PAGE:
Philippines employment news

Hot topics in Manila just now include the trends affecting call center employment. For some time now the Philippines have been at the epicenter of a technological revolution when it comes to satisfying customer demand by imposing a layer of dedicated help staff. However, analysts are commenting on the increasing evidence of a seismic shift in this sector of the labor market.unemployment in Philippines
The voice-based services that have been the mainstay of call centers in Manila and elsewhere in this part of the far East are being replaced. The paradox is, that although this evolution in the ways call centers deal with customer demand is aimed at providing greater customer satisfaction at a cheaper rate, it will require more staff training, and increased investment in the appropriate hardware.
Head of the Contact Center Association of the Philippines, Jojo Uligan, underlined what the new, holistic approach to customer services, or ‘business process outsourcing' (BPO), would mean for the future of the Philippines technology-driven workforce. His projections indicate that the nation is set to more than double its number of BPO employees, rising to around 1.3 million by 2016. This represents a climb of over 100%.
Uligan has been working with the Manila government to ensure that the Philippines' often fragile infrastructure is robust enough to absorb such an acute expansion. The fact is that the shift from voice-based technologies to a more generic approach, which would through a host of services into the mix – including accounting and human resources – is happening all over. While Manila and Cebu are certainly the traditional hubs for call center activity, the same factors are having an impact throughout the country.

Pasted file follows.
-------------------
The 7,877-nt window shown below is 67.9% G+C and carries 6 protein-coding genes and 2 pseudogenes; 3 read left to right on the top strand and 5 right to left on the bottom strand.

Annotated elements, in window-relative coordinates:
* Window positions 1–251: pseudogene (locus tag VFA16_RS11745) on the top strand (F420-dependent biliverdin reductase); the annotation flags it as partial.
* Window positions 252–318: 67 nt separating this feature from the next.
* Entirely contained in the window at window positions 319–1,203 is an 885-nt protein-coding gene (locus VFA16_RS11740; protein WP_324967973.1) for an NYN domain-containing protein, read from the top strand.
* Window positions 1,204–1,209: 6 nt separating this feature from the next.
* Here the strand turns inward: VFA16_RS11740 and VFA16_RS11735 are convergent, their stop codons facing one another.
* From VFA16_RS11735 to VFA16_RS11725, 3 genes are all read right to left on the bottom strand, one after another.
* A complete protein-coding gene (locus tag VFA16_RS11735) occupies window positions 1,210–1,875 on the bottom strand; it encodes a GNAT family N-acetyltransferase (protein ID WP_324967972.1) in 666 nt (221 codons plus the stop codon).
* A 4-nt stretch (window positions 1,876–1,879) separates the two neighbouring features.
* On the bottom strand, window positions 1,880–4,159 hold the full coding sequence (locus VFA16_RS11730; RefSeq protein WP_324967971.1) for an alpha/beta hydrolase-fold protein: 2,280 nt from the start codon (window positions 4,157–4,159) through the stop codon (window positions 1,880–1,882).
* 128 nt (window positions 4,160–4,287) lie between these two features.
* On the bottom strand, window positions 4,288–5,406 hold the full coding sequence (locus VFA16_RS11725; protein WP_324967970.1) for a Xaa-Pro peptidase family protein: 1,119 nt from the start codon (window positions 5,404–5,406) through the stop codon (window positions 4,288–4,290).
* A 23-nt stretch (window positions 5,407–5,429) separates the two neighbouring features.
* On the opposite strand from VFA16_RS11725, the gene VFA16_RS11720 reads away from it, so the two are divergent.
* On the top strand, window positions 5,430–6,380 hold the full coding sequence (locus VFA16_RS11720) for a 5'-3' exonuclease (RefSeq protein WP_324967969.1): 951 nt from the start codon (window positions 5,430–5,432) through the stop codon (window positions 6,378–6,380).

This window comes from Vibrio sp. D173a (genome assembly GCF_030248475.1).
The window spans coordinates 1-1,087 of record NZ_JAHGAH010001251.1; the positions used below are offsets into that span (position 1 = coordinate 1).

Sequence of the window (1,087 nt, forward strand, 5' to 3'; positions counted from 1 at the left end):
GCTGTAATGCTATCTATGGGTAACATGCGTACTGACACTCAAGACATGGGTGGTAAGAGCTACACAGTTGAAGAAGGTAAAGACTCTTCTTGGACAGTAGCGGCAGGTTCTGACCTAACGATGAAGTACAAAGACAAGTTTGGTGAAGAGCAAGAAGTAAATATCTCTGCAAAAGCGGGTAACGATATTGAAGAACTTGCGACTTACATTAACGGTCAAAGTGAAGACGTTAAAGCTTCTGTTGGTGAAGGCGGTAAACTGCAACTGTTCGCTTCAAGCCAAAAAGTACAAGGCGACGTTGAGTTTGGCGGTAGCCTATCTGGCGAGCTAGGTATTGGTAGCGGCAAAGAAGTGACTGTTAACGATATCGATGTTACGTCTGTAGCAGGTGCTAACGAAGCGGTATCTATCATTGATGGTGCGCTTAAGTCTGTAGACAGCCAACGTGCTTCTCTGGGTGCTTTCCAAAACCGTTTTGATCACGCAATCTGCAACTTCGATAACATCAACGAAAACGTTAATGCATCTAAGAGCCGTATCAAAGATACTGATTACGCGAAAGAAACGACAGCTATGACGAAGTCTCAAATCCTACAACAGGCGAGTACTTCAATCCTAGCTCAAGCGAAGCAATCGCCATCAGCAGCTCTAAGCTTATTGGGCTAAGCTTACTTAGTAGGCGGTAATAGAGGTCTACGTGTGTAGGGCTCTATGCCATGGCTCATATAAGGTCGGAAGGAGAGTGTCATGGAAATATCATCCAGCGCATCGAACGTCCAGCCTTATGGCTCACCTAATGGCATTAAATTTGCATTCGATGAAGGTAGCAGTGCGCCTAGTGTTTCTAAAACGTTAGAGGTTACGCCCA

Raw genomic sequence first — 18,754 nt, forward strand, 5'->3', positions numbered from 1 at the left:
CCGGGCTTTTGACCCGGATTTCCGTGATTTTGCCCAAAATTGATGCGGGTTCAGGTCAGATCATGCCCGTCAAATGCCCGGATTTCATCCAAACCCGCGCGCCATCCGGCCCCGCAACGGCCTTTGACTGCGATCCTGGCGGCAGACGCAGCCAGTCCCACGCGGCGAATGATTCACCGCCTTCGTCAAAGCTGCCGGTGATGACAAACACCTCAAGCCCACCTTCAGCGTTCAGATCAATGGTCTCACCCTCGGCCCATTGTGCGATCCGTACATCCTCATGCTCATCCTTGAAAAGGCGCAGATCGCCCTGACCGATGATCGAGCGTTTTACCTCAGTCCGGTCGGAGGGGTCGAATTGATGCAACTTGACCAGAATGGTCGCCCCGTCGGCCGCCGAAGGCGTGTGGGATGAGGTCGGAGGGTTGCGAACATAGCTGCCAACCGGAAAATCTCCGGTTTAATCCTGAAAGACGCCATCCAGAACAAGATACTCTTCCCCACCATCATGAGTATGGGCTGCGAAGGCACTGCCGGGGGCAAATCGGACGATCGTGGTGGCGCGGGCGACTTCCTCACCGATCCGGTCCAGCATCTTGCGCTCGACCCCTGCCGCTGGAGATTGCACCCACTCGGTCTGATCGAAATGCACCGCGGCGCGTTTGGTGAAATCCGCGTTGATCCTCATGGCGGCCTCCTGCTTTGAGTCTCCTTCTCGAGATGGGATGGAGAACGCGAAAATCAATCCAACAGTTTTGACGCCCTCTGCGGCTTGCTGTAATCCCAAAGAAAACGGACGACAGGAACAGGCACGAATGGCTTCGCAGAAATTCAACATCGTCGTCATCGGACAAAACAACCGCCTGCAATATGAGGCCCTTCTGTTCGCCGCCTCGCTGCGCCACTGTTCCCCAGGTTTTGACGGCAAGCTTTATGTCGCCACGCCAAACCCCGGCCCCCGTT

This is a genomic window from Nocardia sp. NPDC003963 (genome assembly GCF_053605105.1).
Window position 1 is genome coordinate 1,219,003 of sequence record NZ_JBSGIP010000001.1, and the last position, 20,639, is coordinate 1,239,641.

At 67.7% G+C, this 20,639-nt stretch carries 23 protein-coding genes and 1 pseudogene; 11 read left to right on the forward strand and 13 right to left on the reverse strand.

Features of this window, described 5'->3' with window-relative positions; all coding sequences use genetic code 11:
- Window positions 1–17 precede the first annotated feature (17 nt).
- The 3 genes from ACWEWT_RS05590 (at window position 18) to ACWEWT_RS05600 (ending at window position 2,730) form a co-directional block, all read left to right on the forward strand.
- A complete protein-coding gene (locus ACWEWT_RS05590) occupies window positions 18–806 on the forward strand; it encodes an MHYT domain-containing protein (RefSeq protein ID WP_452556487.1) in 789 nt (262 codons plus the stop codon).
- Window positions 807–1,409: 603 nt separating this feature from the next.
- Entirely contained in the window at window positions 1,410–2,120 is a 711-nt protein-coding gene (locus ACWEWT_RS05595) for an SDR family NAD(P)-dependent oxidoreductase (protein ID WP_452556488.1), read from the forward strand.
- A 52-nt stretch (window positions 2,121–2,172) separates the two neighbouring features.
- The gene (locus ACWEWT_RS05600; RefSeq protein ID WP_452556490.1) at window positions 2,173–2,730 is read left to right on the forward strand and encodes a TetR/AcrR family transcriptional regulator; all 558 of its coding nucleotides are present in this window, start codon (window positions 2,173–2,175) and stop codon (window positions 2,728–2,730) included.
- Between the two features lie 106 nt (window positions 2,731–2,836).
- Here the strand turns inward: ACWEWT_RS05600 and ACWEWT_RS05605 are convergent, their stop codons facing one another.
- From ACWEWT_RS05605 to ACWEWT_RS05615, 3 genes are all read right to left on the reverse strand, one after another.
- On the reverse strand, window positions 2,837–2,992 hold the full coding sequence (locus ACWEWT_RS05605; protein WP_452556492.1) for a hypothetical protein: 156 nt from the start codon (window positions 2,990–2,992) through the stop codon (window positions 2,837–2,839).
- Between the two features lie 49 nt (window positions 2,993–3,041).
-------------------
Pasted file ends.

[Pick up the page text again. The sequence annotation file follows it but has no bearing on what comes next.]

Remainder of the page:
Philippines has a relatively high unemployment rate, and call center jobs are particularly sought-after because they are continually in demand, and are also considered to be amongst the better-paid for workers at the lower end of the specialized skill scale. The Filipino government recognizes this, and is therefore offering extra incentives to BPO's who are considering setting up here, such as fast-tracked working permits, tax breaks and other perks. Government officials also published the ‘Philippine Digital Strategy' last year, specifically aimed at promoting the benefits of modern communication networks.
The benefits of harnessing the potential of BPO's are there for all to see, and its gratifying to know the government are listening to the advice they have been receiving for some time. Because under-employment is an issue in these islands, the jobs that can be provided by BPO's are most welcome. The one thing employers will be keeping an eye out for is the fact that western governments, especially Barack Obama's administration in the USA, are becoming increasingly committed to reduce job outsourcing and bring jobs back to local employers. So while the emphasis must be on providing value for money, this can't be done at the expense of excellent service.
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